When considering acquiring a lot or home on a residential airpark, most people give little thought to negatives. Unfortunately, in many instances these can be the deciding factors on whether an airpark will be an enjoyable experience for you and your family.
One of the negatives relates to prohibitions on certain types of airplanes or activities.
Do you fly a prop-jet or a full jet aircraft? Are you the builder of an experimental plane? How about owning and operating an ultralight machine? Are you a helicopter enthusiast?
Most people buy into an airpark without giving any thought to aircraft other than single and multi-engine prop planes of the most popular type – the Cessna, Piper, and Beech.
After getting into their home and bring their ultralight airplane or helicopter in for the first time, they suddenly start getting negative reactions from neighbors.
That’s when someone starts looking closely at the covenants, conditions and restrictions (CC&Rs) to see how the helicopter or ultralight or jet can be restricted from operating at the airpark.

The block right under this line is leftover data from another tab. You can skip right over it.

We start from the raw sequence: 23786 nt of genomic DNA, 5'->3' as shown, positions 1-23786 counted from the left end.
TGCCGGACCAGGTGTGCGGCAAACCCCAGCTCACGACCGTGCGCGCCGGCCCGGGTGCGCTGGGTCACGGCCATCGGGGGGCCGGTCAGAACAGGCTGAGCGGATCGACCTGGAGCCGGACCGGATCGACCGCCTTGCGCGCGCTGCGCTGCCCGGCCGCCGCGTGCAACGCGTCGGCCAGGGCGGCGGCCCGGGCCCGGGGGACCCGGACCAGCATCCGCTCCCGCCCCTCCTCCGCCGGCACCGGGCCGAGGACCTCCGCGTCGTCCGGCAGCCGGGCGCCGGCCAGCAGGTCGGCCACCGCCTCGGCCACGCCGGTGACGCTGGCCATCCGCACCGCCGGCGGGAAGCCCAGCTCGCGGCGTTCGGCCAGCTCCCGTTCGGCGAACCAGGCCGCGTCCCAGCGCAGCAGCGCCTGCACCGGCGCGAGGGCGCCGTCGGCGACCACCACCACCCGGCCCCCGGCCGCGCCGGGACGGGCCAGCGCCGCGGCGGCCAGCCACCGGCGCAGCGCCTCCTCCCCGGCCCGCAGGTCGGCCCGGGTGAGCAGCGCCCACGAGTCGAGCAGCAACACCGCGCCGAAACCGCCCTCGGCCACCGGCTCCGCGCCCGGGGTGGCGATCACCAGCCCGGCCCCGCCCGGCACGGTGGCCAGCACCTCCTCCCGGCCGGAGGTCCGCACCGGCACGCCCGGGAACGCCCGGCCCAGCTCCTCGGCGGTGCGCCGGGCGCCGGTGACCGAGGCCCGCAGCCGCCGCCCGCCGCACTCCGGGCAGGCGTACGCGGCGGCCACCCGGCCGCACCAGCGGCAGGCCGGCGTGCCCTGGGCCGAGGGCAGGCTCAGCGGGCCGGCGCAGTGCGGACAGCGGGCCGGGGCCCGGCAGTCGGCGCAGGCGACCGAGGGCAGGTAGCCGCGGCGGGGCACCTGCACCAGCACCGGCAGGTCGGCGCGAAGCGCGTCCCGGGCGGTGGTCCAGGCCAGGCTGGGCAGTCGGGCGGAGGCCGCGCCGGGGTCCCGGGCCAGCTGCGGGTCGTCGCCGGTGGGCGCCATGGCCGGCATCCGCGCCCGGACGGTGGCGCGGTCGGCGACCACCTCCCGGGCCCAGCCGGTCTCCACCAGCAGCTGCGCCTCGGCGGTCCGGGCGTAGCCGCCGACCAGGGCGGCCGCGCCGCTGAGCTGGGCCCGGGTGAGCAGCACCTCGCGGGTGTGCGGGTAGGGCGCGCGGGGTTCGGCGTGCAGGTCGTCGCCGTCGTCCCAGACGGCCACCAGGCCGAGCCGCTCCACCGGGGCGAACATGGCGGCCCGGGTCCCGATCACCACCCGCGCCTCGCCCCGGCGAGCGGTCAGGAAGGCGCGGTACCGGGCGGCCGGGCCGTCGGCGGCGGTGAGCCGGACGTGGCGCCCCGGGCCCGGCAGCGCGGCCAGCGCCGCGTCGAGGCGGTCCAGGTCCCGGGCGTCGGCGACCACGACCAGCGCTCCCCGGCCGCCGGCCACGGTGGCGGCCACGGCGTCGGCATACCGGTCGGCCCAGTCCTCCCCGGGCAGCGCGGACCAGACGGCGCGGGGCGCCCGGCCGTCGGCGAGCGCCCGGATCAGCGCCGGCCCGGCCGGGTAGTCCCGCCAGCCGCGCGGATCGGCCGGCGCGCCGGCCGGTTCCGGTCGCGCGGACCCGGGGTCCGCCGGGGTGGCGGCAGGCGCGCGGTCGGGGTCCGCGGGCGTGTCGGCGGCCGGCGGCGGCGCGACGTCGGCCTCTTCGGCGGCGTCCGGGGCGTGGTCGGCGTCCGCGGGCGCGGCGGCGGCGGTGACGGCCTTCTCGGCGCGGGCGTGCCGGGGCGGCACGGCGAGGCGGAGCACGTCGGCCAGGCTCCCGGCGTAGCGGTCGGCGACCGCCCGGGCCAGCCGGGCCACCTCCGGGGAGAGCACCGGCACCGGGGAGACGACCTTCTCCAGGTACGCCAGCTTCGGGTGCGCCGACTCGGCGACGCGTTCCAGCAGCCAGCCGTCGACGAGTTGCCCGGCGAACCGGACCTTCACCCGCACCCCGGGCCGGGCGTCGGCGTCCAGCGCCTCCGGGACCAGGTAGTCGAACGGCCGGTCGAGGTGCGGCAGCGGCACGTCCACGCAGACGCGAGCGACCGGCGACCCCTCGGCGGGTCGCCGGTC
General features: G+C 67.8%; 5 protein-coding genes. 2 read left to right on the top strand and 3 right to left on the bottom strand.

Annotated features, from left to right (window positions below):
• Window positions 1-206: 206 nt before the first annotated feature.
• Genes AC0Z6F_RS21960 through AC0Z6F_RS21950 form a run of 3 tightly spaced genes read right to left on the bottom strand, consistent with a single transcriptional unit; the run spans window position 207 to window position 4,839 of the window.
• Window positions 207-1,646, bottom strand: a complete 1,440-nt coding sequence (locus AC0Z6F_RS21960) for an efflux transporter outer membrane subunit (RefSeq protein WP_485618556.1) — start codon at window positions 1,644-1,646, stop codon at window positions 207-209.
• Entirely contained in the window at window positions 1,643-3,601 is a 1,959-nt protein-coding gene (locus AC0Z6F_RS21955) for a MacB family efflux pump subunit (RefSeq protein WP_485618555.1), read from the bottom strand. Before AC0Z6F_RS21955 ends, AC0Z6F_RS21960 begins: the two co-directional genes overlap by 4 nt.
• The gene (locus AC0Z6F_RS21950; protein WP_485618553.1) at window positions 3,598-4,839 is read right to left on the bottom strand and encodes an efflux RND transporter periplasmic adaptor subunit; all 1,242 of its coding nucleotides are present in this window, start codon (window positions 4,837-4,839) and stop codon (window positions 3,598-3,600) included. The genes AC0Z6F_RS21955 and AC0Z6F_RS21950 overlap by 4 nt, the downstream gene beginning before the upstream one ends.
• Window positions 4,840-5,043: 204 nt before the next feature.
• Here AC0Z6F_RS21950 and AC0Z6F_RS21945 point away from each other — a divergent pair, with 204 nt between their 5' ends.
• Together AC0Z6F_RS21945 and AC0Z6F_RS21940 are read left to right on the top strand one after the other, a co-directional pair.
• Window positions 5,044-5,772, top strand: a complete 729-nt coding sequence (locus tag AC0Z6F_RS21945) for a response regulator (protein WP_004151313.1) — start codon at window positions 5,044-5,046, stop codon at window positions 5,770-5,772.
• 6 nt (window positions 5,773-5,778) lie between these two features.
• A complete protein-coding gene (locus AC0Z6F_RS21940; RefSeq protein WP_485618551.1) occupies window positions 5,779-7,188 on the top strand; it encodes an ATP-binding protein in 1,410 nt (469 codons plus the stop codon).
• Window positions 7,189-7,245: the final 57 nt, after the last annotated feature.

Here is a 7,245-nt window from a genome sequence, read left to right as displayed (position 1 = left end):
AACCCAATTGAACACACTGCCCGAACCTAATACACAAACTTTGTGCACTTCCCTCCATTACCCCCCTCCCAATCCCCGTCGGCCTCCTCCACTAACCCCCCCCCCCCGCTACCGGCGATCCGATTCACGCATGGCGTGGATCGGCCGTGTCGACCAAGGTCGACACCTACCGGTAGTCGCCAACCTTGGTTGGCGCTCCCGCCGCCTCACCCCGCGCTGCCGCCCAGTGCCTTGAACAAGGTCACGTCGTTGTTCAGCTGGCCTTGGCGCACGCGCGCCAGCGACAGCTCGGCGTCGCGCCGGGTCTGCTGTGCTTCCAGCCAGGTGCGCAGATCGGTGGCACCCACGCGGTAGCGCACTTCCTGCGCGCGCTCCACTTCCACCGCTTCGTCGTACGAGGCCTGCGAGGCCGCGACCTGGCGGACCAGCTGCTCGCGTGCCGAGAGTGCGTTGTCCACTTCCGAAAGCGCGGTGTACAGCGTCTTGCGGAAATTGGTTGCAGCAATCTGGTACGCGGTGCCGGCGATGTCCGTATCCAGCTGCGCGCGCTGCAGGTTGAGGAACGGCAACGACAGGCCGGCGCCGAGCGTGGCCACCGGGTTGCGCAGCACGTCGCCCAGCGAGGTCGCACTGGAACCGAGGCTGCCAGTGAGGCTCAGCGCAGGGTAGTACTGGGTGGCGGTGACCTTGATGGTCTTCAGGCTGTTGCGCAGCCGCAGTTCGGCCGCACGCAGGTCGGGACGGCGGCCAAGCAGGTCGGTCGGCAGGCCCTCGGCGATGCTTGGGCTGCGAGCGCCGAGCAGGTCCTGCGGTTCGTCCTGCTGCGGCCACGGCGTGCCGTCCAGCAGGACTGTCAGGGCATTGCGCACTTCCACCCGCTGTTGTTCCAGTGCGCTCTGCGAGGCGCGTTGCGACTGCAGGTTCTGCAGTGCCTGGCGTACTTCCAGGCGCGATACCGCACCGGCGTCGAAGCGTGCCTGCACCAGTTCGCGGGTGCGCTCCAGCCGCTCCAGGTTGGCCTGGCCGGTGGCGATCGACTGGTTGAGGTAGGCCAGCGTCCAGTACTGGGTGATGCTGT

Unfortunately, it is rare that the CC&Rs get into the finer points of the types or aircraft that can and cannot be operated on the field. When such a situation arises, there are usually homeowner association meetings filled with anger and disappointment. Friendships are shattered and families sometimes find disagreements within their own.
How can it be resolved?
If there is nothing in the CC&Rs related to the types of aircraft that can be operated from the field, there is nothing that can be done against the operator, in most cases. It is possible that local noise ordinances might be brought into play, but that, again is unusual
The moral of the story is that the CC&Rs must be examined closely when you are considering a purchase to make sure they contain all the elements that you consider important for your way of life.